Search us!

Search The Word Detective and our family of websites:

This is the easiest way to find a column on a particular word or phrase.

To search for a specific phrase, put it between quotation marks.






Comments are OPEN.

We deeply appreciate the erudition and energy of our commenters. Your comments frequently make an invaluable contribution to the story of words and phrases in everyday usage over many years.

Please note that comments are moderated, and will sometimes take a few days to appear.



shameless pleading






I wuz framed,

Dear Word Detective: There is a British expression for “setting someone up” to take the blame for some offense, which is “stitching them up.” I read your explanation for “grassing up” someone, which is the equivalent of snitching. But “stitching” is more like “framing” someone. I look forward to learning the origin(s) of this expression. — Scott Jones, Austin, Texas (really from Philadelphia).

Ah, Philadelphia. I’ve only been there a couple of times, but it made quite an impression. My primary takeaway, as the biz folk say, was that many of your hometown’s motorists have serious perceptual impairments. Some of them seemed to be trying to drive sideways.

I suppose, being the responsible sort, that I should recap my explanation of “grassing,” that British colloquialism for “snitching,” specifically acting as an informer for the police. While one might imagine a connection to the very old expression “snake in the grass” (meaning “a sly betrayer”), this “grass” is actually short for “grasshopper,” rhyming slang for “copper” (i.e., a cop), and “grassing” means working for (or actually being) the police. (Rhyming slang, common among the working classes of Britain and Australia, uses a system of rhymes to disguise the words actually meant.)

To “stitch” originally meant “to stab or pierce,” based on the noun “stitch,” which developed from the same Germanic roots that gave us “stick.” A “stitch” could be a wound (as from being poked with something sharp), a sharp pain in the side, a fit of laughing (e.g., “in stitches,” probably from the pain of prolonged laughing) or each loop left by a threaded needle as it passes through fabric, etc. “To stitch,” similarly, means “to fasten together with stitches,” as in making clothes from fabric or shoes from leather, or closing a wound by using surgical stitching. The phrase “to stitch up,” first appearing in the late 16th century, initially meant “to put together by sewing,” with the implication that the work is done in a hurry. Subsequent senses also carried overtones of emergency repair work or a “rush job,” as well as of restricting, restraining or closing off something (“I am sure he would rather have stitch’d up his lips, or bit off his tongue, than have spoken a word…” 1712).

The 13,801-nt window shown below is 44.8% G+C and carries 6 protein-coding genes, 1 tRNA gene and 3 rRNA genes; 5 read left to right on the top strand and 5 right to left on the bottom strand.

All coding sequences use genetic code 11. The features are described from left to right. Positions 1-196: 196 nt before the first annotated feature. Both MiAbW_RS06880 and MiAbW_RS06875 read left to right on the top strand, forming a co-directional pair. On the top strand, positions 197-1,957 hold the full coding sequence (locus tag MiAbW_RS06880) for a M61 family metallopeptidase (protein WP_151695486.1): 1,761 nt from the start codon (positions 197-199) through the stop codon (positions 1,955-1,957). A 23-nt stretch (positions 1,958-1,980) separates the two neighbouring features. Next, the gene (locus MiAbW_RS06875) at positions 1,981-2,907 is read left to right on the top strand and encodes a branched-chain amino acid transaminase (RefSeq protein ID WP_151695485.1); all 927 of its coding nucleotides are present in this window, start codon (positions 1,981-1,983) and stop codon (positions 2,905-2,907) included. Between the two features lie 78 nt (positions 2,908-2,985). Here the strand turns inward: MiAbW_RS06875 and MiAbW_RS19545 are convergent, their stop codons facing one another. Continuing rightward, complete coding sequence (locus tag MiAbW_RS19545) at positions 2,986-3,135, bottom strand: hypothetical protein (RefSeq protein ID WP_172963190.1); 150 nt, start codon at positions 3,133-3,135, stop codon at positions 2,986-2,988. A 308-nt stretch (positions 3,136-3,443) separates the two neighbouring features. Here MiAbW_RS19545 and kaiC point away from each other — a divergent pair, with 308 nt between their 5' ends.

The Oxford English Dictionary (OED) defines “stitch-up” in the sense you mention as “An act of manipulating a situation in order to reach a desired outcome, especially by dishonorable or dishonest means, such as abuse of a position of power or influence; a conspiracy or plot, especially to incriminate a person on false evidence.” In common use since at least 1980, “stitch-up” (it’s usually hyphenated) is a bit broader than a “frame-up,” which is usually purely a question of false evidence and/or malicious prosecution. A “stitch-up” can also be a corrupt arrangement that thwarts justice but isn’t necessarily illegal (“[He] accused the Government of a ‘cynical stitch-up with BP management’ over the job losses and asset sales.” 1989).

2 comments to Stitch-up

  • Moley

    There’s a more extreme version – “stitched up like a kipper”.

    If you’re not familiar, a kipper is a smoked herring, which is removed of guts and head (but not skin or tail) and opened out to a rough fan shape before curing. They’re not stitched back together though, so the expression doesn’t make a lot of sense at face value.

    More explanations here:

  • tom

    The “stitched up” part comes from the fact that after being gutted the kipper is hung up with string (stitched up) so as to be able to hang on a rail with many others to be smoked over a smoky fire.

    i.e., completely conned by a cunning person and “stitched up” so you cannot do a thing about it!

Leave a Reply




You can use these HTML tags

<a href="" title=""> <abbr title=""> <acronym title=""> <b> <blockquote cite=""> <cite> <code> <del datetime=""> <em> <i> <q cite=""> <s> <strike> <strong>

Please support
The Word Detective

by Subscribing.


Follow us on Twitter!




Makes a great gift! Click cover for more.

400+ pages of science questions answered and explained for kids -- and adults!